Intrepid Bwogger Ross Chapman ventured to writer Mary Roach’s lecture at CU for a night of debauchery, drinking, and dirty secrets about the Department of Defense. Read on for the less-dramatized details.
“Turns out, diarrhea can be a threat to national security.”
Dodge 501 was filled to the brim with (mostly wine-drinking) students last night for another round of the School of Arts’ Nonfiction Dialogues as pop science writer Mary Roach came onto campus. Roach, whose titles include Stiff: The Curious Lives of Human Cadavers and Bonk: The Curious Coupling of Science and Sex, writes with a “hybrid form” of scientific exploration and personal humor. A psych major who graduated with no discernible skills, she worked her way up from copy editing to pursuing her own interests for books. She talked about her experiences writing and working on her new book (about soldiers and warfare) and took questions from aspiring authors and scientists, packing plenty of writing tips into the hour.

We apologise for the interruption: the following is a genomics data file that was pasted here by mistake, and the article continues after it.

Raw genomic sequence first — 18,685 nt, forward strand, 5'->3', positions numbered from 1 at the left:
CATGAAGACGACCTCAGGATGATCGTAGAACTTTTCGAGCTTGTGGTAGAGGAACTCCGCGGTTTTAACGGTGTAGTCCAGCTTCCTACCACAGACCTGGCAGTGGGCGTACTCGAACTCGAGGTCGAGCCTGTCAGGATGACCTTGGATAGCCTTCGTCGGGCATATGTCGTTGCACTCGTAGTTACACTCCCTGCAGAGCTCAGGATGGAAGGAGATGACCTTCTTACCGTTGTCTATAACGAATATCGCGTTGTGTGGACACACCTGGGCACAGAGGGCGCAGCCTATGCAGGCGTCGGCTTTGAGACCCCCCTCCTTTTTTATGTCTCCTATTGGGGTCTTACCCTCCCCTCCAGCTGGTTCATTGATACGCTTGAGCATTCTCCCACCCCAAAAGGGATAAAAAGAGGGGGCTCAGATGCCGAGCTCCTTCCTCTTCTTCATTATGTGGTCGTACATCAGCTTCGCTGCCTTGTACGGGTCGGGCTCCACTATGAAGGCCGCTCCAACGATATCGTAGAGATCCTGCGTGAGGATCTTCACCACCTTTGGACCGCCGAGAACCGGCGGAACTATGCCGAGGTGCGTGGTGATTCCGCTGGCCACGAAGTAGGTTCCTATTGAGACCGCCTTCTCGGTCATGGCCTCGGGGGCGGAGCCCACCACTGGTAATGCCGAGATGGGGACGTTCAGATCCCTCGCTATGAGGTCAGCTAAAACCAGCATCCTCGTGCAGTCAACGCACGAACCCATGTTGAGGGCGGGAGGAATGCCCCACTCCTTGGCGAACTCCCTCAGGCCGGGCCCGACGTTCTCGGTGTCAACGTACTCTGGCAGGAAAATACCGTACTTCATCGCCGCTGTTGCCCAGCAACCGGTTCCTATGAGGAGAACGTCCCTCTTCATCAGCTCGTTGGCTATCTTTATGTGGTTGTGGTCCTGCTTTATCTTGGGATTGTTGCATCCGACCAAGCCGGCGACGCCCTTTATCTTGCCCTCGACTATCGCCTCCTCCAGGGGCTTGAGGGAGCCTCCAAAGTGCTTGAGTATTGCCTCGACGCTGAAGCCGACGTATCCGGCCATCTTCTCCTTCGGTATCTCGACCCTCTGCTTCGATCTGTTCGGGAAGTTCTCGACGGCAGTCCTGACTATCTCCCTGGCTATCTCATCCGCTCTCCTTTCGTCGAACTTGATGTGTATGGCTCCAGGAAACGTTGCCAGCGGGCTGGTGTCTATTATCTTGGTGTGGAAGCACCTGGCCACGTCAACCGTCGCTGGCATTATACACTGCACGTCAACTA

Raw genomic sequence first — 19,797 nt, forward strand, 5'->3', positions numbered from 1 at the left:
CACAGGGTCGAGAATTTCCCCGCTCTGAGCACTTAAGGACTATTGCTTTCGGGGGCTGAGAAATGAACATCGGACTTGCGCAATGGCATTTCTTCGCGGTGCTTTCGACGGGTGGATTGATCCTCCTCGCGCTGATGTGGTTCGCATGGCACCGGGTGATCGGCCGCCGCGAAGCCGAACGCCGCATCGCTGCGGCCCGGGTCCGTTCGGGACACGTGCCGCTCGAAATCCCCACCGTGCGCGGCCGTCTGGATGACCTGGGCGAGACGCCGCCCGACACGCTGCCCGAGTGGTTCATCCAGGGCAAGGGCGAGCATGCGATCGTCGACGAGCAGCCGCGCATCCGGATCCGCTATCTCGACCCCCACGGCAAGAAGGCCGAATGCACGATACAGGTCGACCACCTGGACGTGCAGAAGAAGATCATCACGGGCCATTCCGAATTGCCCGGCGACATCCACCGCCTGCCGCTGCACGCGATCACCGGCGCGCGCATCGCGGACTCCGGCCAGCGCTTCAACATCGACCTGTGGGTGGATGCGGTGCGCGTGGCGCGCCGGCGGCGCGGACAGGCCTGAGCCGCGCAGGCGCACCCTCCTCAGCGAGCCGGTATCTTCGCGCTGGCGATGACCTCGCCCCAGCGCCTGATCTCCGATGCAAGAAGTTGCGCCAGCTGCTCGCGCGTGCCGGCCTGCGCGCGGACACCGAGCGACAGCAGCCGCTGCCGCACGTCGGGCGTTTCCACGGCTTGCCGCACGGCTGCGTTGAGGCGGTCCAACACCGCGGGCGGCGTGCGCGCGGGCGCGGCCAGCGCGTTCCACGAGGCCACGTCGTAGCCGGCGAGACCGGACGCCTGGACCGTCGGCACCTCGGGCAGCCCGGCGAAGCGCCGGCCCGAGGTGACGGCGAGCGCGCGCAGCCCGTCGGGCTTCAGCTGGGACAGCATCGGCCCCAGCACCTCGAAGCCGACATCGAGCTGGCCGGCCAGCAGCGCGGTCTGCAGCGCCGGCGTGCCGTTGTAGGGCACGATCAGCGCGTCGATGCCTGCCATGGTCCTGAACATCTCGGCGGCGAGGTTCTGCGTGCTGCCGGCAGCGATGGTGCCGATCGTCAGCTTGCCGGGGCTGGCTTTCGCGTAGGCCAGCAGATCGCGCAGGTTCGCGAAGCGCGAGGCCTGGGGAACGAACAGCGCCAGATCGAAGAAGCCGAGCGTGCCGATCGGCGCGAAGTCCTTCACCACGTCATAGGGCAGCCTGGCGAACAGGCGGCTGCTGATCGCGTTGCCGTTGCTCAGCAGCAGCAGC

Roach focuses on human interest, humor, and a bit of an ick factor. The quote at the top of the article comes from her research into military solutions to diarrhea, because the Department of Defense has a ton of money to spend. In her talk, she stressed writing about the relationships between figures in science. Far from a sterile narrator, she writes in the first person and considers herself a character, especially when it comes to the grosser science. The first person allows her to level with the reader. This is weird for me too,” she would say, peering along with the reader at disembodied heads. “Let’s go through this together.” She was as funny in person as she seems to be in her books, and accommodated every question, even the ones she couldn’t very expertly answer, until every audience member had their say.
Here are some writing tips gleaned from Roach’s talk and students’ questions:
Professional photo via Mary Roach’s website